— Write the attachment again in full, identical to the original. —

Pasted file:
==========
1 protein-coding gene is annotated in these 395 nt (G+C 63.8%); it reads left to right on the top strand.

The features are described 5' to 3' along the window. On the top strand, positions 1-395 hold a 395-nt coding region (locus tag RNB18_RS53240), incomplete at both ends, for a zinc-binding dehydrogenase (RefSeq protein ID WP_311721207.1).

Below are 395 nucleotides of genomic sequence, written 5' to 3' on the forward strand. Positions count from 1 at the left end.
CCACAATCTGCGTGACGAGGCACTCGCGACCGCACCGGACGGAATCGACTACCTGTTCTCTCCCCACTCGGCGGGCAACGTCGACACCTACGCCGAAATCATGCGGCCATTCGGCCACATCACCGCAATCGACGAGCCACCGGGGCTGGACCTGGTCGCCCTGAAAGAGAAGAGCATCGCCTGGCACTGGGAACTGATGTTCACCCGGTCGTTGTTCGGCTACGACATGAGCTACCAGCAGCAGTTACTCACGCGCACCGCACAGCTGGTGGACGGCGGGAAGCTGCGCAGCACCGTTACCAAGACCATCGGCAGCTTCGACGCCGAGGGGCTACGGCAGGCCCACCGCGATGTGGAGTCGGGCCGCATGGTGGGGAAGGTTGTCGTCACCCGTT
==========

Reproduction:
1 protein-coding gene is annotated in these 395 nt (G+C 63.8%); it reads left to right on the top strand.

The features are described 5' to 3' along the window. On the top strand, positions 1-395 hold a 395-nt coding region (locus tag RNB18_RS53240), incomplete at both ends, for a zinc-binding dehydrogenase (RefSeq protein ID WP_311721207.1).

Below are 395 nucleotides of genomic sequence, written 5' to 3' on the forward strand. Positions count from 1 at the left end.
CCACAATCTGCGTGACGAGGCACTCGCGACCGCACCGGACGGAATCGACTACCTGTTCTCTCCCCACTCGGCGGGCAACGTCGACACCTACGCCGAAATCATGCGGCCATTCGGCCACATCACCGCAATCGACGAGCCACCGGGGCTGGACCTGGTCGCCCTGAAAGAGAAGAGCATCGCCTGGCACTGGGAACTGATGTTCACCCGGTCGTTGTTCGGCTACGACATGAGCTACCAGCAGCAGTTACTCACGCGCACCGCACAGCTGGTGGACGGCGGGAAGCTGCGCAGCACCGTTACCAAGACCATCGGCAGCTTCGACGCCGAGGGGCTACGGCAGGCCCACCGCGATGTGGAGTCGGGCCGCATGGTGGGGAAGGTTGTCGTCACCCGTT